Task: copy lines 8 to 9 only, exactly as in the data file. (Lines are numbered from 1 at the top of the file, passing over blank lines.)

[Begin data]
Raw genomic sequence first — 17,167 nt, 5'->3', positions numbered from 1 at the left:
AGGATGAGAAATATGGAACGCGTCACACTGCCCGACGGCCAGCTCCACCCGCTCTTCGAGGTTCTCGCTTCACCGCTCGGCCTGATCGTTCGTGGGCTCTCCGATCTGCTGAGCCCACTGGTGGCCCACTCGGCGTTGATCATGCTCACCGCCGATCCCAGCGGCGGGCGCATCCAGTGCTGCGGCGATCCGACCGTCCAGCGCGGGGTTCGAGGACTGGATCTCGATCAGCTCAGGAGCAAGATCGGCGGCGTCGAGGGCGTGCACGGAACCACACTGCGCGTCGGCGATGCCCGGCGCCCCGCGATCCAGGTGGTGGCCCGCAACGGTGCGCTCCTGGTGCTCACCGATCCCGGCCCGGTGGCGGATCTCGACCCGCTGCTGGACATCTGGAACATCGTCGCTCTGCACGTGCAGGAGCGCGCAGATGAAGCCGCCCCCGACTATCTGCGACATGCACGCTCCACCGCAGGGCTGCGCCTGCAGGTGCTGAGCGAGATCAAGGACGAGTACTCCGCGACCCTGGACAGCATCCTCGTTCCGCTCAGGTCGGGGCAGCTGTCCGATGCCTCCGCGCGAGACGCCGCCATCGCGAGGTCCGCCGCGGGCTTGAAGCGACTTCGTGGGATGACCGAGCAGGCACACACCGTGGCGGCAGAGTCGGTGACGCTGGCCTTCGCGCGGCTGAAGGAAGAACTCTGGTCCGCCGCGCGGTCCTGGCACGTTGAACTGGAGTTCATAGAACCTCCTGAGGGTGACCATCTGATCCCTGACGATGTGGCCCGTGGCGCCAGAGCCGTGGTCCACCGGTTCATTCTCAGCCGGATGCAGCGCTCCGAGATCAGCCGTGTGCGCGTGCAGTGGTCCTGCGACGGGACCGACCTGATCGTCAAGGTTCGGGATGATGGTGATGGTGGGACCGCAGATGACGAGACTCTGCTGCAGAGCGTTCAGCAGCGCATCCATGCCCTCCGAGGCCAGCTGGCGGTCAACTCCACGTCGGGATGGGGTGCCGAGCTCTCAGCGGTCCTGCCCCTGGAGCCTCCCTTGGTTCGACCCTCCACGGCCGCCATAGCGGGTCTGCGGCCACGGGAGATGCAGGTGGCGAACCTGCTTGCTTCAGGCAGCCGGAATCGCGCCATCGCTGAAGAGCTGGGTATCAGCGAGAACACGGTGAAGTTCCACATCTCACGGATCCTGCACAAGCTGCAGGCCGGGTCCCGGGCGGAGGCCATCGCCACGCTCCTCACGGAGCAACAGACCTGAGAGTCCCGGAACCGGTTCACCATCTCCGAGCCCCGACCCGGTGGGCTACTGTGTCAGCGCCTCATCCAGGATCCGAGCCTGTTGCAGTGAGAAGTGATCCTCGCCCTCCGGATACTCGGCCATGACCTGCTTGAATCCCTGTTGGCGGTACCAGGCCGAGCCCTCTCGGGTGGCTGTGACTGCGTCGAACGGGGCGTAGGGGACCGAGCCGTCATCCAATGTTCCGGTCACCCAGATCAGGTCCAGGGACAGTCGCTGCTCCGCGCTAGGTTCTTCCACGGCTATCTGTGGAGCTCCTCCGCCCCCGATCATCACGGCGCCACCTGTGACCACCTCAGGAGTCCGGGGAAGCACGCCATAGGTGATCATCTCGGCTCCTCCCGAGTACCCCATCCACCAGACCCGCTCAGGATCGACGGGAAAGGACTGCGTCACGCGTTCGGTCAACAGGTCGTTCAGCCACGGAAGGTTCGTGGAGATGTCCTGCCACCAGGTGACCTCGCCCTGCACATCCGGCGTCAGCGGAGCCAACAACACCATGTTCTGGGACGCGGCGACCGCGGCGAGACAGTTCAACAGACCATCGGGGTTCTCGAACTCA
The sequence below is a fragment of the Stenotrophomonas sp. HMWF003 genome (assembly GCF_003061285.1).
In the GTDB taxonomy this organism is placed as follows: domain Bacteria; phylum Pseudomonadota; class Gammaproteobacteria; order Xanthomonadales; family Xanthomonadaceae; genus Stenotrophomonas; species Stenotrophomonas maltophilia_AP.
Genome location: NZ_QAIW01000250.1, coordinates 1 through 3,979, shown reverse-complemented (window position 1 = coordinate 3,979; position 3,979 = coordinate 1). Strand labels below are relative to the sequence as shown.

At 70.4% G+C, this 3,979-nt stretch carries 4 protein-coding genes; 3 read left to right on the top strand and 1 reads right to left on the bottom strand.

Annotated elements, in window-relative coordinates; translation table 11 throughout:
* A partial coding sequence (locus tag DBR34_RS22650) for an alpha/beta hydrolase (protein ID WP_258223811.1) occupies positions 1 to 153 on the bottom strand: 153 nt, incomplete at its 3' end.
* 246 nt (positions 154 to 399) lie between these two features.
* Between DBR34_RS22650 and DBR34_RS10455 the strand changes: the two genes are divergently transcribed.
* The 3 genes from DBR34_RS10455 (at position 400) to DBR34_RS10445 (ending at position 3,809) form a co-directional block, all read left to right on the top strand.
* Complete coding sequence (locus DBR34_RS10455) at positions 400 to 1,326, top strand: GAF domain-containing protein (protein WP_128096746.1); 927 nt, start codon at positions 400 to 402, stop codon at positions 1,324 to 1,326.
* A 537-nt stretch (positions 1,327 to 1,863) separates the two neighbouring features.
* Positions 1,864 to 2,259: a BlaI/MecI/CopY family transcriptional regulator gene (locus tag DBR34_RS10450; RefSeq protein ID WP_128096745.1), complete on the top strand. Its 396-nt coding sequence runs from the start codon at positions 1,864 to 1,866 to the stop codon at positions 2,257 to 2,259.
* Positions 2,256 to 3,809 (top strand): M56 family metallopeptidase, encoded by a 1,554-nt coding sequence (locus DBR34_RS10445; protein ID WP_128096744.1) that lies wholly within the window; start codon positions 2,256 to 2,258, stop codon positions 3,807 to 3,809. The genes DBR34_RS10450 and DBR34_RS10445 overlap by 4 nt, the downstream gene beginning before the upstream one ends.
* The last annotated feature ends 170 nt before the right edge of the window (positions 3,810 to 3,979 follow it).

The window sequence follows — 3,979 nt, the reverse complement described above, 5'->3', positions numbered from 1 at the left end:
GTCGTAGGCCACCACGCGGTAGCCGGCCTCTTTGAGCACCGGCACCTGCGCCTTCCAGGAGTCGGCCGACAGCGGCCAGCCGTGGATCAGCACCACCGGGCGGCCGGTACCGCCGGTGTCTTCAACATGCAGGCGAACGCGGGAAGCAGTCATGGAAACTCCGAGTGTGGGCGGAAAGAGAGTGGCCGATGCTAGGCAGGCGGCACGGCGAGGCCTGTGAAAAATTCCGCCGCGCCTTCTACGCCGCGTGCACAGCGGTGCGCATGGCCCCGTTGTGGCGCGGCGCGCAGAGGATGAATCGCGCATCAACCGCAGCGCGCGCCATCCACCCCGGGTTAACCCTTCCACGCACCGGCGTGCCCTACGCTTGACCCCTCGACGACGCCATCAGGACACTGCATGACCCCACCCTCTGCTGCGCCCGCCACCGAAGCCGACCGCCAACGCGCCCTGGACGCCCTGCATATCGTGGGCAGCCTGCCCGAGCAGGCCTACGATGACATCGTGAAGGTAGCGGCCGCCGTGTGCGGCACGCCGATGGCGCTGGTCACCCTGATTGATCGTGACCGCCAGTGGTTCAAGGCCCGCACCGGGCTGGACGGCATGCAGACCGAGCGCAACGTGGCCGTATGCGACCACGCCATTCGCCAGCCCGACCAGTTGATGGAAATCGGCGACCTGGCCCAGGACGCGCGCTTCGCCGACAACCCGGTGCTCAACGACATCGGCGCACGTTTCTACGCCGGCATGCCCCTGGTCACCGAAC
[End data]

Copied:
* A partial coding sequence (locus tag DBR34_RS22650) for an alpha/beta hydrolase (protein ID WP_258223811.1) occupies positions 1 to 153 on the bottom strand: 153 nt, incomplete at its 3' end.
* 246 nt (positions 154 to 399) lie between these two features.